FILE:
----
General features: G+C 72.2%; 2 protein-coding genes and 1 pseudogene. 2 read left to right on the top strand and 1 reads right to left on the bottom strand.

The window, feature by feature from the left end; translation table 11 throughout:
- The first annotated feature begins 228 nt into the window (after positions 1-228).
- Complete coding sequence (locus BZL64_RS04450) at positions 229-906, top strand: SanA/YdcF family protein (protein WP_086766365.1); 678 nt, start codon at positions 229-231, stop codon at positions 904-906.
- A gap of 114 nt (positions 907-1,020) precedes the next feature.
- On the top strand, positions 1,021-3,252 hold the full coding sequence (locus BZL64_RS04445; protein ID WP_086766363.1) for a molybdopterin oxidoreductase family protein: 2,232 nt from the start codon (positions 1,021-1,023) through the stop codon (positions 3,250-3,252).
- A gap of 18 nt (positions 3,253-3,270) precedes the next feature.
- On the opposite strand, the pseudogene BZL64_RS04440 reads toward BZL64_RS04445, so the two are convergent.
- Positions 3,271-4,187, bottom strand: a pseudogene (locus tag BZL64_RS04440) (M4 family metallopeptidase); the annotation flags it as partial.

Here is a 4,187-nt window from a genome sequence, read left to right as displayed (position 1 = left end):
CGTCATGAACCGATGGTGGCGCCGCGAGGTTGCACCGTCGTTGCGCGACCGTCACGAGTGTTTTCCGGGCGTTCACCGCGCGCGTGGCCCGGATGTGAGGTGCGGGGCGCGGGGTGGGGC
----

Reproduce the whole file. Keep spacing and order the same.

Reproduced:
General features: G+C 72.2%; 2 protein-coding genes and 1 pseudogene. 2 read left to right on the top strand and 1 reads right to left on the bottom strand.

The window, feature by feature from the left end; translation table 11 throughout:
- The first annotated feature begins 228 nt into the window (after positions 1-228).
- Complete coding sequence (locus BZL64_RS04450) at positions 229-906, top strand: SanA/YdcF family protein (protein WP_086766365.1); 678 nt, start codon at positions 229-231, stop codon at positions 904-906.
- A gap of 114 nt (positions 907-1,020) precedes the next feature.
- On the top strand, positions 1,021-3,252 hold the full coding sequence (locus BZL64_RS04445; protein ID WP_086766363.1) for a molybdopterin oxidoreductase family protein: 2,232 nt from the start codon (positions 1,021-1,023) through the stop codon (positions 3,250-3,252).
- A gap of 18 nt (positions 3,253-3,270) precedes the next feature.
- On the opposite strand, the pseudogene BZL64_RS04440 reads toward BZL64_RS04445, so the two are convergent.
- Positions 3,271-4,187, bottom strand: a pseudogene (locus tag BZL64_RS04440) (M4 family metallopeptidase); the annotation flags it as partial.

Here is a 4,187-nt window from a genome sequence, read left to right as displayed (position 1 = left end):
CGTCATGAACCGATGGTGGCGCCGCGAGGTTGCACCGTCGTTGCGCGACCGTCACGAGTGTTTTCCGGGCGTTCACCGCGCGCGTGGCCCGGATGTGAGGTGCGGGGCGCGGGGTGGGGC